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  1. #1
    Nicky is offline Seedling
    Join Date
    Sep 2006
    Ipswich, Suffolk

    Default How to ripen my butternut squash....

    They're looking a bit green still and the weather's not exactly condusive to them ripening on the plany as it's horrid wet and windy outside at the moment.

    I've had two thoughts:
    1 - I cut back a few more of the leaves and put my plastic corrugeted sheet cloches over them to try and warm them up
    2 - I take them off the plant and see if they ripen on their own in the greenhouse with the door and window shut.

    Any comments or suggestions greatfully recieved as it's the first time I've grown them I really like squash so would love them to ripen.

  2. #2
    dwrudd is offline Sprouter
    Join Date
    Mar 2006
    Ince, Wigan


    Hi there,

    I have taken one off the plant and left a decent stalk on it. Left on the kitchen windowsill it did very well and coloured up enough that we ate half of it last night.

    I have only had a few this year but I am going to do the same with the others as well.


  3. #3
    leona is offline Rooter
    Join Date
    May 2006


    i thought i had a green variety! we ate one the otherday that was still green and it was absolutely fine...
    will try to ripen the others though, had masses

  4. #4
    Peter's Avatar
    Peter is offline Cropper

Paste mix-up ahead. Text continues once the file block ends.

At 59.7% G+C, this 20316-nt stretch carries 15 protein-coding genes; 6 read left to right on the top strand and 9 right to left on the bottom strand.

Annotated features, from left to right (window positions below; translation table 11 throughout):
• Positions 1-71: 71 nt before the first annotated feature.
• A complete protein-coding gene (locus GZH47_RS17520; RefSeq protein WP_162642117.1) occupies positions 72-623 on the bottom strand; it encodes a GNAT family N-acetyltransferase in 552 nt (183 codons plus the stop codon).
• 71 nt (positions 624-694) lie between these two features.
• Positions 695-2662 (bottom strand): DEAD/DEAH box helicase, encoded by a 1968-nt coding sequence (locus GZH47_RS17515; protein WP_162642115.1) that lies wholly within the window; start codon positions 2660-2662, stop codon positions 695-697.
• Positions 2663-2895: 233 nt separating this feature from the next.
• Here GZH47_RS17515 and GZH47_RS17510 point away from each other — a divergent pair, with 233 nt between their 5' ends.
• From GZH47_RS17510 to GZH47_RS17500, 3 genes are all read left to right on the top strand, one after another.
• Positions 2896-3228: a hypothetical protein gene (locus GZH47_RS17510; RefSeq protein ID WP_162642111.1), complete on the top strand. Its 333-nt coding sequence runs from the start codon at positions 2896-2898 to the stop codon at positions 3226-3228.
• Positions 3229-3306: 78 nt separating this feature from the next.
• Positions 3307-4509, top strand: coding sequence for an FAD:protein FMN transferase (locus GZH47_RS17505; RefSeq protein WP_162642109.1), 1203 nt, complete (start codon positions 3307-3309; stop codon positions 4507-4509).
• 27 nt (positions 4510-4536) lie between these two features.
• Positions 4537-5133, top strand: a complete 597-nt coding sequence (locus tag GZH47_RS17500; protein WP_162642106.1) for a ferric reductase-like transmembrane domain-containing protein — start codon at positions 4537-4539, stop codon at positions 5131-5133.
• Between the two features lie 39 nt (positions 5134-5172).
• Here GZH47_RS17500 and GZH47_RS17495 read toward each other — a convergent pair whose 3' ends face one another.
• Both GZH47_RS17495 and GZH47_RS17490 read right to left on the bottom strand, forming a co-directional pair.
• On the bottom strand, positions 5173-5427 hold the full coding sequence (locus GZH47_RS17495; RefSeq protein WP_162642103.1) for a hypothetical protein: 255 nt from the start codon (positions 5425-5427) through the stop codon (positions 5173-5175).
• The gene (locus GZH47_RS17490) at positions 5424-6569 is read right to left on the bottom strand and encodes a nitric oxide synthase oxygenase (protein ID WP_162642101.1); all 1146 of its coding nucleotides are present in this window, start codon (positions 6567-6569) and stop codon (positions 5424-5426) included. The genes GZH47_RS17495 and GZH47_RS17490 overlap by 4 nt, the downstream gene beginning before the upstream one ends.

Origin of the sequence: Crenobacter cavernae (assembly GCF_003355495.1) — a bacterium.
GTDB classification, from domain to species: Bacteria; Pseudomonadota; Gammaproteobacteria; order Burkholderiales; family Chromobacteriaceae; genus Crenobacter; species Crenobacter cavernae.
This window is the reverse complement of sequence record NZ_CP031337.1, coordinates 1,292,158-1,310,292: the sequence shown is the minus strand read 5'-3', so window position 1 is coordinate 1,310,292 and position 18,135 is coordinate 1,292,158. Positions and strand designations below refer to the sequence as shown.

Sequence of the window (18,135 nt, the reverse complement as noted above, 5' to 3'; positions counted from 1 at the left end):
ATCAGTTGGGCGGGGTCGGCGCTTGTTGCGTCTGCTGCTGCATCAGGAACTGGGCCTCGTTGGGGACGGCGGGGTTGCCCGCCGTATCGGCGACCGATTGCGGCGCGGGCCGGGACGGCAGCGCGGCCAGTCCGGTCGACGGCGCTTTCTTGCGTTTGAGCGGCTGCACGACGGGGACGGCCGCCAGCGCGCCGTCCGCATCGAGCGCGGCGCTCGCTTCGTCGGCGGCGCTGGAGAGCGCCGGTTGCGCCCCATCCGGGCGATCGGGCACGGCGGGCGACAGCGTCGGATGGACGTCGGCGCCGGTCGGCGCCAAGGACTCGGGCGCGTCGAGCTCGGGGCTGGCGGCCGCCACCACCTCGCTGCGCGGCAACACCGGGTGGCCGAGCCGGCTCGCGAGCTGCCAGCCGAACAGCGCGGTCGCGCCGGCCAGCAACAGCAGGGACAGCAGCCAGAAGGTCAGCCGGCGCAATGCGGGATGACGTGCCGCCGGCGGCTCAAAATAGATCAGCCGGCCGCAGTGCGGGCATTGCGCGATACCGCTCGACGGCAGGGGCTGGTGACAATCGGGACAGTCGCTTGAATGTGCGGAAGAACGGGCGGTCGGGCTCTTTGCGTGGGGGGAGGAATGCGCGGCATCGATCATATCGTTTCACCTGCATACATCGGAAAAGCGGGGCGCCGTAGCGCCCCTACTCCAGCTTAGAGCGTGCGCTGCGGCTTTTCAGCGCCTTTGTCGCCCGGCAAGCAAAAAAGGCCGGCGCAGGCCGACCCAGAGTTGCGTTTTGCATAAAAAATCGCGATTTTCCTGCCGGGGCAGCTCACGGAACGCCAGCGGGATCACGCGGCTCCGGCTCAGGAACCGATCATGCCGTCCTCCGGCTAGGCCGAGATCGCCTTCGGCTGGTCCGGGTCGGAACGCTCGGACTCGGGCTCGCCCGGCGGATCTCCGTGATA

Join Date
    Apr 2006
    Near Stansted airport


    Your idea #2 is the best (and usual) method.
    Always thank people who have helped you immediately, as they may not be around to thank later.
    Visit my blog at - Updated 18th October 2009
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  5. #5
    Paulottie is offline Banned
    Join Date
    Feb 2007
    Petworth. West Sussex


    It is only necessary to ripen them for storage, Perhaps, shed ripened ones will not store quite as long as plant ripened...We finished last years in August! Not nearly enough this year to make it till Xmas anyway! They are very nice texture when young though. They will continue to ripen on the plant without cloches, which is where I leave them, until the frosts come in.

  6. #6
    vegnut's Avatar
    vegnut is offline Tuber
    Join Date
    Jun 2007
    West Sussex


    Just take them off the plant before the first frost, and bring them indoors for a few weeks, to harden the skins. Then store them in a frost free place till needed. As the skins harden, they turn yellow ( if it's a yellow variety ). Any damaged ones should be eaten quite quickly, and not stored with the others. When taking them off the mother plant, leave 6 inches either side of the stalk. That's all there is to it. Just no frost and don't store damaged ones. Enjoy

  7. #7
    Two_Sheds's Avatar
    Two_Sheds is offline Compost Everything...
    Join Date
    Jan 2007
    windy east coast, sandy soil


    I cut my stalks too short when I harvested my squash, and they rotted. Cut a nice long stalk!
    As for drying, air is more important than warmth, so don't put them anywhere confined or damp. Frost free, yes, but not humid or damp (like my entire flat). The skins are porous, so moisture will evaporate out and it needs somewhere to go. Mine are hanging in my shed in a hanging basket this year (though hardly worth it, they're tiny)

    All gardeners know better than other gardeners." -- Chinese Proverb.

  8. #8
    rustylady's Avatar
    rustylady is offline Gardening Guru
    Join Date
    Oct 2006
    Lowestoft, Suffolk
    Blog Entries


    I've only got one, and it's still on the lottie. About 8 inches long now and starting to turn yellow. As has already been said, you can use them green, but if you want to store them (if you have enough) then make sure they are kept cool, dry and with plenty of air circulation.

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